As of 31 December 2000, the following 166 States have either ratified or acceded to the Convention, which entered into force on 3 September 1981: Albania, Algeria, Andorra, Angola, Antigua & Barbuda, Argentina, Armenia, Australia, Austria, Azerbaijan, Bahamas, Bahrain, Bangladesh, Barbados, Belarus, Belgium, Belize, Benin, Bhutan, Bolivia, Bosnia & Herzegovina, Botswana, Brazil, Bulgaria, Burkina Faso, Burundi, Cambodia, Cameroon, Canada, Cape Verde, Central African Republic, Chad, Chile, China, Colombia, Congo, Costa Rica, Côte d'Ivoire, Croatia, Cuba, Cyprus, Czech Republic, Democratic Republic of the Congo, Denmark, Djibouti, Dominica, Dominican Republic, Ecuador, Egypt, El Salvador, Equatorial Guinea, Eritrea, Estonia, Ethiopia, Fiji, Finland, France, Gabon, Gambia, Georgia, Germany, Ghana, Greece, Grenada, Guatemala, Guinea, Guinea-Bissau, Guyana, Haiti, Honduras, Hungary, Iceland, India, Indonesia, Iraq, Ireland, Israel, Italy, Jamaica, Japan, Jordan, Kazakhstan, Kenya, Kuwait, Kyrgyzstan, Lao People's Democratic Republic, Latvia, Lebanon, Lesotho, Liberia, Libya, Liechtenstein, Lithuania, Luxembourg, Madagascar, Malawi, Malaysia, Maldives, Mali, Malta, Mauritius, Mexico, Mongolia, Morocco, Mozambique, Myanmar, Namibia, Nepal, Netherlands, New Zealand, Nicaragua, Niger, Nigeria, Norway, Pakistan, Panama, Papua New Guinea, Paraguay, Peru, Philippines, Poland, Portugal, Republic of Korea, Romania, Russian Federation, Rwanda, Saint Kitts and Nevis, Saint Lucia, Saint Vincent and the Grenadines, Samoa, Saudi Arabia, Senegal, Seychelles, Sierra Leone, Singapore, Slovak Republic, Slovenia, Somalia, South Africa, Spain, Sri Lanka, Suriname, Sweden, Switzerland, Tajikistan, Thailand, The former Yugoslav Republic of Macedonia, Togo, Trinidad and Tobago, Tunisia, Turkey, Turkmenistan, Tuvalu, Uganda, Ukraine, United Kingdom, United Republic of Tanzania, Uruguay, Uzbekistan, Vanuatu, Venezuela, Viet Nam, Yemen, Yugoslavia, Zambia, Zimbabwe.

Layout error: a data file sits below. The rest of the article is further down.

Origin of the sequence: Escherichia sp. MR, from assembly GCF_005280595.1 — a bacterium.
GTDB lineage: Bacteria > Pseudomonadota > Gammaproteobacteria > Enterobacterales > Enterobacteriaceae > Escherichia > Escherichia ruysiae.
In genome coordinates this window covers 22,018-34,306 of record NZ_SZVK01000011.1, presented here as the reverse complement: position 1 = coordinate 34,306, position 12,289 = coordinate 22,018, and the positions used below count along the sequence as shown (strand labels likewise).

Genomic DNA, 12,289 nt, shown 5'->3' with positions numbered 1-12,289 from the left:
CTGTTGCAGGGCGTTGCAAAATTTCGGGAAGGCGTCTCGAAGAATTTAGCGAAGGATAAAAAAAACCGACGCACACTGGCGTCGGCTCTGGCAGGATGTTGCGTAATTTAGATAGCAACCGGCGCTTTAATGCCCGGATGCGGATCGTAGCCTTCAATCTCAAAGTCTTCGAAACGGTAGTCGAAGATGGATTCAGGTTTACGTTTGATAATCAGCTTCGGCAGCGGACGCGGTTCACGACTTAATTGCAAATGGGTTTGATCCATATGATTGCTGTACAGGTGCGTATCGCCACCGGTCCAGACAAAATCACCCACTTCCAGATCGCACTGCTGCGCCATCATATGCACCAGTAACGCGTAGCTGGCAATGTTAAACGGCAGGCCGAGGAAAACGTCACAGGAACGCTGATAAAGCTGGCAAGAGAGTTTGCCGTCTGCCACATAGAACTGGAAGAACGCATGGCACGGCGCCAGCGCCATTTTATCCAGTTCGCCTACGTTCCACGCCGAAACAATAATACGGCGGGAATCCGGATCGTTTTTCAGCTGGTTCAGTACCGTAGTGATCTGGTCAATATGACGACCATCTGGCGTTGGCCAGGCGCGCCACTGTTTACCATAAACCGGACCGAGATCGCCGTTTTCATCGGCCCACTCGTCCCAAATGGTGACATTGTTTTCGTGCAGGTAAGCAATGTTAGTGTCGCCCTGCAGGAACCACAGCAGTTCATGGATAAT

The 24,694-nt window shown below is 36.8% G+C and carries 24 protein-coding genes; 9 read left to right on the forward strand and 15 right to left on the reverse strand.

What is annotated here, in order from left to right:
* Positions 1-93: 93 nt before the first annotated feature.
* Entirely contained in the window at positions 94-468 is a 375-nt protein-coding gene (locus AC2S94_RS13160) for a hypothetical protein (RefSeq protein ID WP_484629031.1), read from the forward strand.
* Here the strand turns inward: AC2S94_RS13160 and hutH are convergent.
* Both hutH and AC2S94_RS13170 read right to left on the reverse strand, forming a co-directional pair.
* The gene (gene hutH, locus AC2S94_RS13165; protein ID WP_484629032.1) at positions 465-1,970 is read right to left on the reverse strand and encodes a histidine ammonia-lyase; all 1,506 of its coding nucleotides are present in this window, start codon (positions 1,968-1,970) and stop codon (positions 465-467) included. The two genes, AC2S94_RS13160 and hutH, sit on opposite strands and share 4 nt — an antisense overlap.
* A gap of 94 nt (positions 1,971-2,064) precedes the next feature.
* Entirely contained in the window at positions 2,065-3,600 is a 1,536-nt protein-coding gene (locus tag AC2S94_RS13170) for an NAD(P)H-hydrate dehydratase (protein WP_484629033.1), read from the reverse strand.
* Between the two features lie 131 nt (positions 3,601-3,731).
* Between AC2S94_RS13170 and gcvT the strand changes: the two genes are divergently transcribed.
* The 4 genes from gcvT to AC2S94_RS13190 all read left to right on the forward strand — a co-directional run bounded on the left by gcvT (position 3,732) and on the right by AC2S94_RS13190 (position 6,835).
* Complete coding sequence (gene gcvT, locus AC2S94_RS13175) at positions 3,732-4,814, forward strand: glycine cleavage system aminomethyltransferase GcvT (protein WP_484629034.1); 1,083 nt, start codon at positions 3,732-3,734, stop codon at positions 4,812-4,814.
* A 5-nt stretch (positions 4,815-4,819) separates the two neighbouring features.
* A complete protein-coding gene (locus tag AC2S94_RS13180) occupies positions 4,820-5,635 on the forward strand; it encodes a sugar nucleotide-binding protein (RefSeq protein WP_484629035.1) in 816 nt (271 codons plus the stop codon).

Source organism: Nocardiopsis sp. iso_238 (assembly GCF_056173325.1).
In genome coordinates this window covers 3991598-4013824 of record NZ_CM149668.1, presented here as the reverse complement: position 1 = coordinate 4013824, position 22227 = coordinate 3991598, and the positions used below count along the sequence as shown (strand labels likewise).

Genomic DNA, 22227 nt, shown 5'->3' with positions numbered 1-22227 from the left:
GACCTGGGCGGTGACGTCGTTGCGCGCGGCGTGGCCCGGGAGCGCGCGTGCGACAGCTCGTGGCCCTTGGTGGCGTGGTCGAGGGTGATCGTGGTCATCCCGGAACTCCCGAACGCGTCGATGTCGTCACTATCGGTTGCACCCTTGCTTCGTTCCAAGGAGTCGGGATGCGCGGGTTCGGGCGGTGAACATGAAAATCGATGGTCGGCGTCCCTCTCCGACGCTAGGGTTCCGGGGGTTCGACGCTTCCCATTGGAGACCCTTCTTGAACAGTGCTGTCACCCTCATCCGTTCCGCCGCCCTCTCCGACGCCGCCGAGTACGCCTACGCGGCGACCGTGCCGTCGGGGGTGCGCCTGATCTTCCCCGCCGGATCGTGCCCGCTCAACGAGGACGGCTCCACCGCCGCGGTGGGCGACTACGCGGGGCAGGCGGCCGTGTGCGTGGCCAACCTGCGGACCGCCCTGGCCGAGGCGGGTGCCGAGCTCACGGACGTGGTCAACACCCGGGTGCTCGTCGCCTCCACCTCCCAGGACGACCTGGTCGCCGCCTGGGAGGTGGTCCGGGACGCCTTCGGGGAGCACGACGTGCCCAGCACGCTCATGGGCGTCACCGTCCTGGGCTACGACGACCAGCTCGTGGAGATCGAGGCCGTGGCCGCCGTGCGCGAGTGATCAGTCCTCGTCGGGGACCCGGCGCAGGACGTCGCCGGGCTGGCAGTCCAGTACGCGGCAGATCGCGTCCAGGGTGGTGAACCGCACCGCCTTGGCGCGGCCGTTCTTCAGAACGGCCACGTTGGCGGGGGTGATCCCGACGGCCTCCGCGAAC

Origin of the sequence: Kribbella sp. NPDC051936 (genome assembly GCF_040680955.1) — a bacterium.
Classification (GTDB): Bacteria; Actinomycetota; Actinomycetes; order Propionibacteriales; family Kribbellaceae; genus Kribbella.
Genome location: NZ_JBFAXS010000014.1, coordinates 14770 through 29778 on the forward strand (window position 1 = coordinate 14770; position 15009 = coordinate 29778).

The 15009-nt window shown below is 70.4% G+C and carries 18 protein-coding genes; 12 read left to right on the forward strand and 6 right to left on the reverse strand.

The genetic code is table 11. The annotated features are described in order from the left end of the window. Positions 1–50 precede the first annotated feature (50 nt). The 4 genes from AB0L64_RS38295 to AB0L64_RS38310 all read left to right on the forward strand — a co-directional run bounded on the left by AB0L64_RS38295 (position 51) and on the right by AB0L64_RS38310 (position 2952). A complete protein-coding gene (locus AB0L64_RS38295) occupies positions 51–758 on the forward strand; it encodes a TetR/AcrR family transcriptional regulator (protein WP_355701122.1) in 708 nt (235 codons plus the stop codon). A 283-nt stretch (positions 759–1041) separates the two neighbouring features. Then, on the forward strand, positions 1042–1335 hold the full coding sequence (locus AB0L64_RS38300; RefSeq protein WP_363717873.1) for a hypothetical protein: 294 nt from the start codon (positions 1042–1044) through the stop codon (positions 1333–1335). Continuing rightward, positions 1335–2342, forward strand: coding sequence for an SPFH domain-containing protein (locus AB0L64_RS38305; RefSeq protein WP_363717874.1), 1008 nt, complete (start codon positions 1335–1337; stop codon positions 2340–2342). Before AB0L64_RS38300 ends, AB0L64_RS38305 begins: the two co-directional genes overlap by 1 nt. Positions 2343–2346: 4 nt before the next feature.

States Parties to the Optional Protocol
As of 31 December 2000, the following 15 States have either ratified or acceded to the Optional Protocol of the Convention which entered into force on 22 December 2000: Austria, Bangladesh, Bolivia, Denmark, France, Finland, Hungary, Ireland, Italy, Mali, Namibia, New Zealand, Senegal, Slovakia and Thailand.
The 23 expert members of the Committee, serving in their personal capacity, are: Charlotte Abaka, Ghana; Ayse Feride Acar, Turkey; Sjamsiah Achmad, Indonesia; Emna Aouij, Tunisia; Ivanka Corti, Italy; Feng Cui, China; Naela Gabr, Egypt; Françoise Gaspard, France; María Yolanda Ferrer Gómez, Cuba; Aída González Martínez, Mexico; Savitri Goonesekere, Sri Lanka; Rosalyn Hazelle, St. Kitts & Nevis; Fatima Kwaku, Nigeria; Rosario Manalo, Philippines; Göran Melander, Sweden; Asha Rose Metengeti-Migiro, United Republic of Tanzania; Mavivi Myakayaka-Manzini, South Africa; Ms. Frances Livingstone Raday, Israel; Zelmira Regazzoli, Argentina; Hanna Beate Schöpp-Schilling, Germany; Heisoo Chin, Republic of Korea; Maria Regina Tavares da Silva, Portugal; and Chikako Taya, Japan.
For more information on CEDAW and women’s rights contact: Women’s Rights Unit, DAW, DESA, Room DC2-1226, United Nations, New York, NY 10017; Fax: (212) 963-3463, e-mail: email@example.com.
Visit the CEDAW page of the Web site of the Division for the Advancement of Women at http://www.un.org/womenwatch/daw/cedaw.